Mineral rights[edit]

Several current and former Centralia residents believe the state's eminent domain claim was a plot to gain the mineral rights to the anthracite coal beneath the borough. Residents have asserted its value to be in the hundreds of millions of dollars, although the exact amount of coal is not known.[28][22][34][35]

This theory is based on the municipality laws of the state. According to state law, when the municipality can no longer form a functioning municipal government, i.e., when there are no longer any residents, the borough legally ceases to exist.[citation needed] At that point, the mineral rights, which are owned by the Borough of Centralia would revert to the Commonwealth of Pennsylvania.[citation needed]


Historical population
2021 (est.)4[8][failed verification]−20.0%

A sizeable minority of the population historically have been of Ukrainian or Russian descent, with the town once having both a Ukrainian Greek Catholic church (built 1911, still standing) and a Russian Orthodox church (built 1916, demolished 1986).[39]

2000 census[edit]

As of the census[40] of 2000, there were 21 people, ten households, and seven families residing in the borough. The population density was 87.5 inhabitants per square mile (33.8/km2). There were 16 housing units at an average density of 66.7 inhabitants per square mile (25.8/km2). The racial makeup of the borough was 100% white.

There were ten households, out of which one (10%) had children under the age of 18 living with them, five (50%) were married couples living together, one had a female householder with no partner present, and three (30%) were non-families. Three of the households were made up of individuals, and one had someone living alone who was 65 years of age or older. The average household size was 2.10, and the average family size was 2.57.

In the borough the population was spread out, with one resident under the age of 18, one from 18 to 24, four from 25 to 44, seven from 45 to 64, and eight who were 65 years of age or older. The median age was 62 years. There were ten females and 11 males with one male under the age of 18.

The median income for a household in the borough was $23,750, and the median income for a family was $28,750. The per capita income for the borough was $16,083. All of the population was below the poverty line.

2010 census[edit]

As of the census of 2010[41] there were ten people (down 52% since 2000), five households (down 50%), and three families (down 57%) residing in the borough. The population density was 42 inhabitants per square mile (16/km2) (down 52%). There were six housing units (down 62.5%) at an average density of 0.4 units per square mile (.015 units/km2). The racial makeup of the borough was 100% white.[42]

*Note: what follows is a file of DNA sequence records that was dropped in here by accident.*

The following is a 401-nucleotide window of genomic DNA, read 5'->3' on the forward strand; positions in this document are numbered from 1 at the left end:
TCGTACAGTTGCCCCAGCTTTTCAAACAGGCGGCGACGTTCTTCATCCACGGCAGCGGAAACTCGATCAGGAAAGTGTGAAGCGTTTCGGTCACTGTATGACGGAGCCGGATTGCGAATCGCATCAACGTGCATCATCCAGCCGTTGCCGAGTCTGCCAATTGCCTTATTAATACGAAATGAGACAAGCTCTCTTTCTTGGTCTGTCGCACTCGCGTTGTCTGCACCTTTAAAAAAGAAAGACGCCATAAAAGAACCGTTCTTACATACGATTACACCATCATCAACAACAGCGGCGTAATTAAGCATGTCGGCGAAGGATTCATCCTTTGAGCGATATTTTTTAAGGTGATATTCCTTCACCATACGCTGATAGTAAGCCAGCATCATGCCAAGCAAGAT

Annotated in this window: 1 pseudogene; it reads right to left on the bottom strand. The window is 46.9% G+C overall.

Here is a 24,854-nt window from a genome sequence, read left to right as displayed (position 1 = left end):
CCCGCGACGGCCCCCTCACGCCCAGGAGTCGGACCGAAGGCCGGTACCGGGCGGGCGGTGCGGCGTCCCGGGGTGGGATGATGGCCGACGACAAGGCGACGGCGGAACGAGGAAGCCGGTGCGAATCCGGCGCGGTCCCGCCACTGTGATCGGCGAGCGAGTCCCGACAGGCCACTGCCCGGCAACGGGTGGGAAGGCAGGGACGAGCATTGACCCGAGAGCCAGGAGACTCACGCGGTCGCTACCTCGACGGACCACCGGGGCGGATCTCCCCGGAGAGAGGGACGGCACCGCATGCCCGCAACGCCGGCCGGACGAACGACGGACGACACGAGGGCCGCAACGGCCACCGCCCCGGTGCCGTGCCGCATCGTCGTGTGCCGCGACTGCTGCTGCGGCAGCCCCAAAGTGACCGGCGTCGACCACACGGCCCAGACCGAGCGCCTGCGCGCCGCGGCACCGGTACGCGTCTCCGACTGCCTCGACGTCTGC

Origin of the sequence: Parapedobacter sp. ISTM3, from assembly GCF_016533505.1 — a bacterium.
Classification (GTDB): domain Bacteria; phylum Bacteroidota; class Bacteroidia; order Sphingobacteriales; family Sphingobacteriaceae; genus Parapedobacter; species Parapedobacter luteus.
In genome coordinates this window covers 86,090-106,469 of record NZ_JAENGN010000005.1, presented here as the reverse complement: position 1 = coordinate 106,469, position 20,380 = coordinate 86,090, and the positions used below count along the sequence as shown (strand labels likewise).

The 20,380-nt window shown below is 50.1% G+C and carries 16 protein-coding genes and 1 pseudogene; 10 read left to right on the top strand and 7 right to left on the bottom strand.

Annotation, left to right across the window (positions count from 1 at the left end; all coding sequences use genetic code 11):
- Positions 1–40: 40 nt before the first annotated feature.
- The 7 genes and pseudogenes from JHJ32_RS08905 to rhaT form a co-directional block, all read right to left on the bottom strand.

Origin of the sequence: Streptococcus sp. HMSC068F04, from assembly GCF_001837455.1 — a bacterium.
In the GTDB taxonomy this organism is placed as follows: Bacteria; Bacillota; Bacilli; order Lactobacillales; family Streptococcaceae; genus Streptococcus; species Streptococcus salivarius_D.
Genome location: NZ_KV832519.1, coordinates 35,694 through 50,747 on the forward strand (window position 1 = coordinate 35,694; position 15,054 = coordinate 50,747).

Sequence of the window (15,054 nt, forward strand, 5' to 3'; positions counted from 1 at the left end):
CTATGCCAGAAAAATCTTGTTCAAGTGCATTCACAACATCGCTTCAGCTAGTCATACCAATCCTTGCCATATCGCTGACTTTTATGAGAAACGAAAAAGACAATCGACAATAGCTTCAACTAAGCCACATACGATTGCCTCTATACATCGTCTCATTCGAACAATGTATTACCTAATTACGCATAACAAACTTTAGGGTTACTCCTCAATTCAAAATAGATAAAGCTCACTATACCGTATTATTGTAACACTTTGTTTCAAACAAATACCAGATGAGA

Of the five households, none had children under the age of 18. Two (40%) were married couples living together, one (20%) had a female householder with no spouse present, and two (40%) were non-families. One of those non-family households was an individual, and none had someone living alone who was 65 years of age or older. The average household size was 2.0 persons, and the average family size was 2.33 persons.[42]

There were no residents under the age of 18, one aged 25–29, one aged 50–54, one aged 55–59, four aged 60–64, two aged 70–74, and one aged 80–84. The median age was 62.5 years, and there were five females and five males in total.[42]

2020 census[edit]

As of the census of 2020,[6] there were five people residing in the borough. The racial makeup of the borough was 80% white, and 20% Asian.

One resident (20%) was under the age of 18.

Public services[edit]

The Centralia Municipal Building still stands, along with its attached fire station garage. By the early 2010s, the building had fallen into disrepair, but new siding was installed in 2012.[43] The building hosts the annual Centralia Cleanup Day, when volunteers collect illegally dumped trash in the area. Although past cleanup days avoided fire-impacted areas,[44] the 2018 cleanup included areas around the landfill and the abandoned section of PA Route 61, since nicknamed Graffiti Highway.[45] Google Maps overhead satellite-view imagery copyright-dated 2023 shows the former Graffiti Highway almost entirely buried under hundreds of access-denial berms.[1] Volunteers planted 250 apple trees around Centralia to restore the town's ecosystem and wildlife habitats in April of 2021.[46]

The town's Ukrainian Catholic church, the Assumption of the Blessed Virgin Mary, remains in use and attracts worshippers from surrounding towns including people who were once residents of the town. A geological survey found there was solid rock, not coal, under the church so it is not in danger of collapse due to the fire.[47][48] An Eastern Orthodox cemetery, the Saints Peter & Paul Church and Cemetery, still stands on the south-west outskirts of Centralia.[39]

In popular culture[edit]

A berm blocks entry to the abandoned section of Route 61
Road damage and graffiti on abandoned section of PA Route 61
Drone photo of the former "Graffiti Highway" near Centralia in 2019 before being mostly buried by several hundred access-denial berms
Abandoned section of Railroad Avenue in Centralia, 2016

Centralia has been used as a model for many different fictional ghost towns and manifestations of Hell. Prominent examples include Dean Koontz's Strange Highways and David Wellington's Vampire Zero.[49]